Admittedly, anyone who has worked in the game or gone to the track with their pals knows that horseplayers are a chintzy lot in general. Most all complain that they want free admission, free parking, free handicapping information like programs, and cheap concessions to boot. Most think the racetracks are making money hand-over-fist and have a pile of large bills under the money tree on which to jump in and play. I'm not among those, as I am someone who has been on both sides of the aisle as a horseplayer and a member of racetrack management.

The tracks have a bad business model with way too much overhead to run the operation and way too much competition. Today's competition in the betting market is advantaged in that it can be presented for a tiny fraction of the overhead cost. Most casinos or lottery terminals don't need enough real estate to wedge in a couple of one-mile circumference racetracks. Nor do those competing betting outlets have to pony up a nearly equal percentage of every bet collected and pay off purse money to the six of clubs, the ace of spades or the manufacturer of the ping pong balls.

Don't insult me with another tax hike that makes the game even less attractive.

I feel for the racetracks in this awesome struggle against cheaper-to-present betting competition. And I feel for horseplayers who already are up against it when trying to overcome a massive takeout structure. As a realist, I understand that the takeout needs to be significant and it can't be lowered to slot-machine like levels. I'm willing to pay to play, and I recognize the costs of putting on the show within limits.

But I don't feel any great sympathy to the horsemen, for whom this takeout increase will solely benefit. I understand where the horsemen are coming from in wanting and needing more, but I don't feel any responsibility as a consumer to be FORCED to give it to them. Maybe horsemen and the many organizations that represent them collectively could put their entrepreneurial minds together to create something that I would WANT to financially grab onto like merchandising. Let me and thousands of other highly supportive racing fans buy an $18 Zenyatta ballcap, or $125 Rachel Alexandra pendant that goes to the purse account if I so choose. Put on an all-star game of sorts that means something and that we'd want to attend. Hell, race your good horses more than five times a year.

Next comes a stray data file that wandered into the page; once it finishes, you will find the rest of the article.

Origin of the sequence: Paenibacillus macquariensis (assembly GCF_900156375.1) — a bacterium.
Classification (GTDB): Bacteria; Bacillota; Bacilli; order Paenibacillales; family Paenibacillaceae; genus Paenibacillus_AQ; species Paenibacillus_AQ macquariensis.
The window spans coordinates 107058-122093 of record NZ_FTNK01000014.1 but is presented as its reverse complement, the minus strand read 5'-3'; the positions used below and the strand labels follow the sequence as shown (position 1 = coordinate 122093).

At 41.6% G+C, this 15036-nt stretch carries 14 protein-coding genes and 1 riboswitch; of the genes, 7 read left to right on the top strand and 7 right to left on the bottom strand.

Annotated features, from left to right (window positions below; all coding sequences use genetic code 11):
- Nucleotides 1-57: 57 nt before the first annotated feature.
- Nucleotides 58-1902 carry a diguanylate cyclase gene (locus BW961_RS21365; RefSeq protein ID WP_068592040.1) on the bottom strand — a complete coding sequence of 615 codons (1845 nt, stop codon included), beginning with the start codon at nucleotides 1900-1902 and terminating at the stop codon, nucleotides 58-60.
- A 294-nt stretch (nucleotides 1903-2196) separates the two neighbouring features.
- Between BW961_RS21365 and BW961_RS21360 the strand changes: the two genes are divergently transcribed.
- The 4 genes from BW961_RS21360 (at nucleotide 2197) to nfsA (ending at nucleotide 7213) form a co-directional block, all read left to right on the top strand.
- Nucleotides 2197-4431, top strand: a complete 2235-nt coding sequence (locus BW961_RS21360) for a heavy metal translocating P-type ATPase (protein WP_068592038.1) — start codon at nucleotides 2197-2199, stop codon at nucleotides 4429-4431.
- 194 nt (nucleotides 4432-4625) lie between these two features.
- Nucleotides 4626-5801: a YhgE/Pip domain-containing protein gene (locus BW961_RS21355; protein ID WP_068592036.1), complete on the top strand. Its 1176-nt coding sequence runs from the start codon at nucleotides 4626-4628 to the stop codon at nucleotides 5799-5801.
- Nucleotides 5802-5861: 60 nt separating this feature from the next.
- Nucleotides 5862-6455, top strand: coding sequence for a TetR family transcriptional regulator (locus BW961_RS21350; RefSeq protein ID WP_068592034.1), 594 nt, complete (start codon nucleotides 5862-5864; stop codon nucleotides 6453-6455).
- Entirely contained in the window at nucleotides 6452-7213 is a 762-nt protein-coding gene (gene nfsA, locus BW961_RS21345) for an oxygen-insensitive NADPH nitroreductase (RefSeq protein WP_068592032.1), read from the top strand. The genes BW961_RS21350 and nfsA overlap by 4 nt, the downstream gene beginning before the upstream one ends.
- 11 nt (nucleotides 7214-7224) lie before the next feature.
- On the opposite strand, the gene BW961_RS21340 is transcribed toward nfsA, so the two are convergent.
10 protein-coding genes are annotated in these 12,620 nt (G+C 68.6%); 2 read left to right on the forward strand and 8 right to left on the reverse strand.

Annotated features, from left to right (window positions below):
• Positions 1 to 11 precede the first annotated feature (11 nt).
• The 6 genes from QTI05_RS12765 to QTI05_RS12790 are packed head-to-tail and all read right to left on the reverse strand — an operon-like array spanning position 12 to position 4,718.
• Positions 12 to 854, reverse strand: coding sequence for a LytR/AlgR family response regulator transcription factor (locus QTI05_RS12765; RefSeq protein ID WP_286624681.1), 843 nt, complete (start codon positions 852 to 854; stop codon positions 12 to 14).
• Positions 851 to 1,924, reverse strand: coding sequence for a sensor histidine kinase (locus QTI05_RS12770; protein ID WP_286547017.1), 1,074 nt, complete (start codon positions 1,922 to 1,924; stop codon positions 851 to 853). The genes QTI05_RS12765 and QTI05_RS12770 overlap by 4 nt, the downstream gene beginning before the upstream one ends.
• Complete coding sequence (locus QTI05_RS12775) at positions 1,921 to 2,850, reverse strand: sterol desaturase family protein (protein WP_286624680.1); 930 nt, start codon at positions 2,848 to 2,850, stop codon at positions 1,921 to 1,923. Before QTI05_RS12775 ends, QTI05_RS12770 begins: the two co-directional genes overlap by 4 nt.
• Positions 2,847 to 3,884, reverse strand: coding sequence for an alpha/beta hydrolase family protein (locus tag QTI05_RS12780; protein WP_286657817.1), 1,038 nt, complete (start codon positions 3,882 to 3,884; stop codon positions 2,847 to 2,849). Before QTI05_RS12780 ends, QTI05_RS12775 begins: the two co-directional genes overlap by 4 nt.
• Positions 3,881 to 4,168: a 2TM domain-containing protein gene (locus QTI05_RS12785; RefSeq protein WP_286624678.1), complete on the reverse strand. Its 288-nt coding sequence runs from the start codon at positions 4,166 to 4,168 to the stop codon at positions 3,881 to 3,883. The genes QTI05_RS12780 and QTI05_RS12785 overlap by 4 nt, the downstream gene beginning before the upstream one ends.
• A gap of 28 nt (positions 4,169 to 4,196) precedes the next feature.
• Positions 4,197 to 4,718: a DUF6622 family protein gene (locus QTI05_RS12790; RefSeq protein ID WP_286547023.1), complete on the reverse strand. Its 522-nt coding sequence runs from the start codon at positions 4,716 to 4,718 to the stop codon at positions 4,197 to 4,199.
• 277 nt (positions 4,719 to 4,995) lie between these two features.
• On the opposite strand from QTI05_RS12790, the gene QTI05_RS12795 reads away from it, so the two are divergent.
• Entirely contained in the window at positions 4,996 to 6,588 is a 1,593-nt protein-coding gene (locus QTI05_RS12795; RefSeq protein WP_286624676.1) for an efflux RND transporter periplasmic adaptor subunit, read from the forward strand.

But don't insult me with another tax hike that makes the game even less attractive.

I'm not an addict, and neither are the vast, vast majority of other horseplayers. We don't need to wager seriously on the game if we have absolutely no chance to win. Sure, I don't see myself ever walking completely away from the windows and giving up my favorite pastime.

But I've already been betting less and less every year because of the takeout. That's not a consumer choice or me standing my ground on any moral issue. The bottom line is that you can't bet what you don't have. It's as simple as that. Keep taking away money from the consumer and see where that gets you in a sport whose revenue is 100 percent consumer driven.

Jeremy Plonk has been an ESPN.com contributor since 2000 and is the owner of the handicapping-based website HorseplayerNOW.com. You can e-mail Jeremy at Jeremy@Horseplayernow.com.